Following treatment, patients achieved complete clinical remission of the lesions,
with a definitive improvement in the lesions' initial disfiguring features. Fractional
ablative photothermolysis appears to be effective, and the outcome is predictable.
Controlled trials are now necessary to confirm these preliminary results.
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Laser in medicine, vol I, issue 1, October 2012
Introduction
Morphea is a rare skin disease with yearly incidence rates of 25 per million (1).
Although rare, morphea is invariably scarring, and 10 percent of affected patients develop
functional disability as a result of the scars. It is a connective tissue disease limited to the
skin, the subcutaneous tissue or even the underlying muscle.
It is characterized by the appearance of single or of multiple sclerous patches with
an ivory center and surrounded by a violaceous ring, indicating an inflammatory activity.
Pigmentation disorders are sometimes present. It generally develops in three phases:
inflammatory, edematous and then atrophic. The depth of sclerosis is variable and can
reach the fascia and underlying muscle. The loss of sweat glands, hair follicles, and
melanocytes compromises the ability of skin, to resist mechanical trauma, and to protect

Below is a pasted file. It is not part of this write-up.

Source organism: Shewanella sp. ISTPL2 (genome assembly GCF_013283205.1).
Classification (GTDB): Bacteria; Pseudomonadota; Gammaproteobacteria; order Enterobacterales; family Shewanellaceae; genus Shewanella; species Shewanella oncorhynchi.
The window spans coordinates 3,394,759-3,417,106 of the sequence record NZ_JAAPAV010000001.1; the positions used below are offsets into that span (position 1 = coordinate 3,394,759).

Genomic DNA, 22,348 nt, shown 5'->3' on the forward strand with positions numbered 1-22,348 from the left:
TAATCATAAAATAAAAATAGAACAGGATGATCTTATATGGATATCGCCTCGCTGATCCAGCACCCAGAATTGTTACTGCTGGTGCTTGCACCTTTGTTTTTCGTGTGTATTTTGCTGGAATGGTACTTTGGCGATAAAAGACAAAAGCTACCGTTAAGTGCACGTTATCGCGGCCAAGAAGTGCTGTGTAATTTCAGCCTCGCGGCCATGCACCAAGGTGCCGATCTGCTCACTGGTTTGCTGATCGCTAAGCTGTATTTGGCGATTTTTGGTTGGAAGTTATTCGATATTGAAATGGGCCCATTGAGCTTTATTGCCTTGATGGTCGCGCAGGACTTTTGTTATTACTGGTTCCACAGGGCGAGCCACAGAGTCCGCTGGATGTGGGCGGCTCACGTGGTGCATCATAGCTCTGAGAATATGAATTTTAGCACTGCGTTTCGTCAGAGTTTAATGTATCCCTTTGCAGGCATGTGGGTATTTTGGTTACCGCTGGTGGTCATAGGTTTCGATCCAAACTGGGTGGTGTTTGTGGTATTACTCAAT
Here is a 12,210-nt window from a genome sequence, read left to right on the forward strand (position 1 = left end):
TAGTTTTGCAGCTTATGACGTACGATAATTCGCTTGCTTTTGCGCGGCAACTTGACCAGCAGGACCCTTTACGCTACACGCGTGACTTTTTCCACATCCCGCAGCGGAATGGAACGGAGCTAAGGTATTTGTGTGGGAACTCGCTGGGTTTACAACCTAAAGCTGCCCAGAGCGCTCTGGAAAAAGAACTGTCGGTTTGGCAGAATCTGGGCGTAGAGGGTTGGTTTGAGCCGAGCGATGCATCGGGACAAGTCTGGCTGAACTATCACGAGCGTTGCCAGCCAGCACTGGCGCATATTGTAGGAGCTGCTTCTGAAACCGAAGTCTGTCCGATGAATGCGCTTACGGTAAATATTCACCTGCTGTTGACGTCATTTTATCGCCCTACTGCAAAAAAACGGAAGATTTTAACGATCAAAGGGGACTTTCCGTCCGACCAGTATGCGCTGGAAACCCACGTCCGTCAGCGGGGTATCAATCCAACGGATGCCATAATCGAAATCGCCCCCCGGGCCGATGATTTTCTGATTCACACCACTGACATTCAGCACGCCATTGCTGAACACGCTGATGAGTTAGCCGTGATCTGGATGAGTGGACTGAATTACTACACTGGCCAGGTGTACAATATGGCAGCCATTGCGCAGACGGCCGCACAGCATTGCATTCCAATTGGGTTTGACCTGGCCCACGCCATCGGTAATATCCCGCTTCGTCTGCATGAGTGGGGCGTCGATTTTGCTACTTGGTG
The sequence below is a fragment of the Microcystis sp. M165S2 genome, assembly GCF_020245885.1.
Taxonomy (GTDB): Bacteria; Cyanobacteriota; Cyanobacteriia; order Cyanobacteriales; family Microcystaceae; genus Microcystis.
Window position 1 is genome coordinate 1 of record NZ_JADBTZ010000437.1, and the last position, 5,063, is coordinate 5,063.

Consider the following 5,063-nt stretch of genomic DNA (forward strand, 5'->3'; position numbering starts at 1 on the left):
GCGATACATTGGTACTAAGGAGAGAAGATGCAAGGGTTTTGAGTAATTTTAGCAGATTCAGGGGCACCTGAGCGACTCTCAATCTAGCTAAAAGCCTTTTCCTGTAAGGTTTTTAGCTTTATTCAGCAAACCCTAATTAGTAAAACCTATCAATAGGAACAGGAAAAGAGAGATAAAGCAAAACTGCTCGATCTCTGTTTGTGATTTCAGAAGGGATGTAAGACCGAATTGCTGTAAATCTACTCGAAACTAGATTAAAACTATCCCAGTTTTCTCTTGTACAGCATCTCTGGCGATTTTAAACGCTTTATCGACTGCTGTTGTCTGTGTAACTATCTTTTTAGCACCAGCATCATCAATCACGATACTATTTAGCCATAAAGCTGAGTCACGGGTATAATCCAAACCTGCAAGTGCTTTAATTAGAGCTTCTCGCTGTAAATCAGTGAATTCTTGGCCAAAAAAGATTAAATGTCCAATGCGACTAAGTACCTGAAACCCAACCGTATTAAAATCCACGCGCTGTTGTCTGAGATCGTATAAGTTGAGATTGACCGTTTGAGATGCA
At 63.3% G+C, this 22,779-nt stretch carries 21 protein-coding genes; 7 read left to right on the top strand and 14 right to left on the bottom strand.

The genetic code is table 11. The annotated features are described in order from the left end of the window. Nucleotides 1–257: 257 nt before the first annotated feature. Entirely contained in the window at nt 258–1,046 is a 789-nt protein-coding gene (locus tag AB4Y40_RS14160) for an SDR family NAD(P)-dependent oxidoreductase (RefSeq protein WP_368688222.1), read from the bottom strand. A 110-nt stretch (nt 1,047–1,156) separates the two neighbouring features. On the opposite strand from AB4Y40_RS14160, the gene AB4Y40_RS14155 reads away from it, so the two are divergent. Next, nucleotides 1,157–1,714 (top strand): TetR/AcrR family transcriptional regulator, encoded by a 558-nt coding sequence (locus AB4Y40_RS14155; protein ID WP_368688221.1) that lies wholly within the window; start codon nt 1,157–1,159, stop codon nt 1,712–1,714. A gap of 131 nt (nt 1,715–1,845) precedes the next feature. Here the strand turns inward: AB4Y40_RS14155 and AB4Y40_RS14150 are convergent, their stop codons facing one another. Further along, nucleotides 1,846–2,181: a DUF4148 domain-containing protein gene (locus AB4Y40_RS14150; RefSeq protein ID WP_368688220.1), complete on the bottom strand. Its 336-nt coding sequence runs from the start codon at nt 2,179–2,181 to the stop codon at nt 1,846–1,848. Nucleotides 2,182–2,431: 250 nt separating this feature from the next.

from UV radiation.
There are five forms of localized scleroderma: plaques, generalized morphea,
bullous morphea, linear morphea and morphea profunda.
Three different laser sources are now available to be involved in morphea
treatment protocol: vascular-specific pulsed dye laser (PDL) to reduce hyperemia,
ablative fractional lasers to improve texture and pliability of the atrophic scar, and
intense pulsed light (IPL) to correct scar dyschromia.
Depending upon the constellation of patient symptoms and functional deficits,
treatment of the morphea scar involves a number of modalities. Surgical incision or
excision of the scar may be necessary, and defects are reconstructed with biologic skin
substitutes, split- and full-thickness skin grafts, tissue rearrangement, tissue-expanded or
pedicled
flaps,
and
even
free
tissue
transfer.
Fractional laser resurfacing, first introduced in 2005 has been largely utilized for
cosmetic indications, such as treatment of scars, photoaging, fine lines of the mouth and
eyelids, and abnormal pigmentation. Ablative fractional Er-YAG laser beam targets
intracellular water, leading to vaporization of tissue and denaturation of surrounding
extracellular proteins. Fractional resurfacing is theoretically attractive in the management
of morphea scars, because microscopic columns of abnormal dermis are vaporized or
coagulated, which in turn stimulate collagen production and remodeling. These
microscopic treatment zones (MTZs) produce by scanning fractional laser mode are 250
micrometers in diameter and 10 to 20% of coverage up to 200 micrometers in depth,
leaving a significant amount of epidermis and dermis intact, to assist in rapid and
controlled wound healing. Deeper, safe penetration with these ablative lasers may be
possible by using turbo mode. This provides greater flexibility of Er:YAG laser fractional
treatments. It allows fractional treatments to be accomplished from the keratinous layer to
depths the practitioner deems necessary for the clinical application at hand.
In comparison to full-surface ablative skin resurfacing, the fractionated very short